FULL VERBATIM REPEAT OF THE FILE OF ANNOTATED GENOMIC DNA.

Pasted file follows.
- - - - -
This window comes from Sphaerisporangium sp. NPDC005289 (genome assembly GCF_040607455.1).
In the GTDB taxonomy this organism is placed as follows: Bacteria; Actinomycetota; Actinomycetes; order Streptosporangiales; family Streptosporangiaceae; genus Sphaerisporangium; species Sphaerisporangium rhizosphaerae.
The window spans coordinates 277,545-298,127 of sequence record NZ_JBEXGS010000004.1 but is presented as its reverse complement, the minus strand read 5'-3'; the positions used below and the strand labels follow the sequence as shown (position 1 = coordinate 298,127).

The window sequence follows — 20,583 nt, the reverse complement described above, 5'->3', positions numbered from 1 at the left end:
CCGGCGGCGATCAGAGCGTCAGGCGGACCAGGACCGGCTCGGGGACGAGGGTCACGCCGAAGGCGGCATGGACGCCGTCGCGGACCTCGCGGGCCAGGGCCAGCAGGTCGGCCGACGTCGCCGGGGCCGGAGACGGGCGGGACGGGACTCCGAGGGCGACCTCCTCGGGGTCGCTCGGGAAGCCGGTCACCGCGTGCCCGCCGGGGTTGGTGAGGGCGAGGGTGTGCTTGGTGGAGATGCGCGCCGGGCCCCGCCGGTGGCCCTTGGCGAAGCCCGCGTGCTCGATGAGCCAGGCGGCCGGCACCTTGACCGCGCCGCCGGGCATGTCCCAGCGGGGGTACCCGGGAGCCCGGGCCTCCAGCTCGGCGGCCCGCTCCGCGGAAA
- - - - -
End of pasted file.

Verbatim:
This window comes from Sphaerisporangium sp. NPDC005289 (genome assembly GCF_040607455.1).
In the GTDB taxonomy this organism is placed as follows: Bacteria; Actinomycetota; Actinomycetes; order Streptosporangiales; family Streptosporangiaceae; genus Sphaerisporangium; species Sphaerisporangium rhizosphaerae.
The window spans coordinates 277,545-298,127 of sequence record NZ_JBEXGS010000004.1 but is presented as its reverse complement, the minus strand read 5'-3'; the positions used below and the strand labels follow the sequence as shown (position 1 = coordinate 298,127).

The window sequence follows — 20,583 nt, the reverse complement described above, 5'->3', positions numbered from 1 at the left end:
CCGGCGGCGATCAGAGCGTCAGGCGGACCAGGACCGGCTCGGGGACGAGGGTCACGCCGAAGGCGGCATGGACGCCGTCGCGGACCTCGCGGGCCAGGGCCAGCAGGTCGGCCGACGTCGCCGGGGCCGGAGACGGGCGGGACGGGACTCCGAGGGCGACCTCCTCGGGGTCGCTCGGGAAGCCGGTCACCGCGTGCCCGCCGGGGTTGGTGAGGGCGAGGGTGTGCTTGGTGGAGATGCGCGCCGGGCCCCGCCGGTGGCCCTTGGCGAAGCCCGCGTGCTCGATGAGCCAGGCGGCCGGCACCTTGACCGCGCCGCCGGGCATGTCCCAGCGGGGGTACCCGGGAGCCCGGGCCTCCAGCTCGGCGGCCCGCTCCGCGGAAA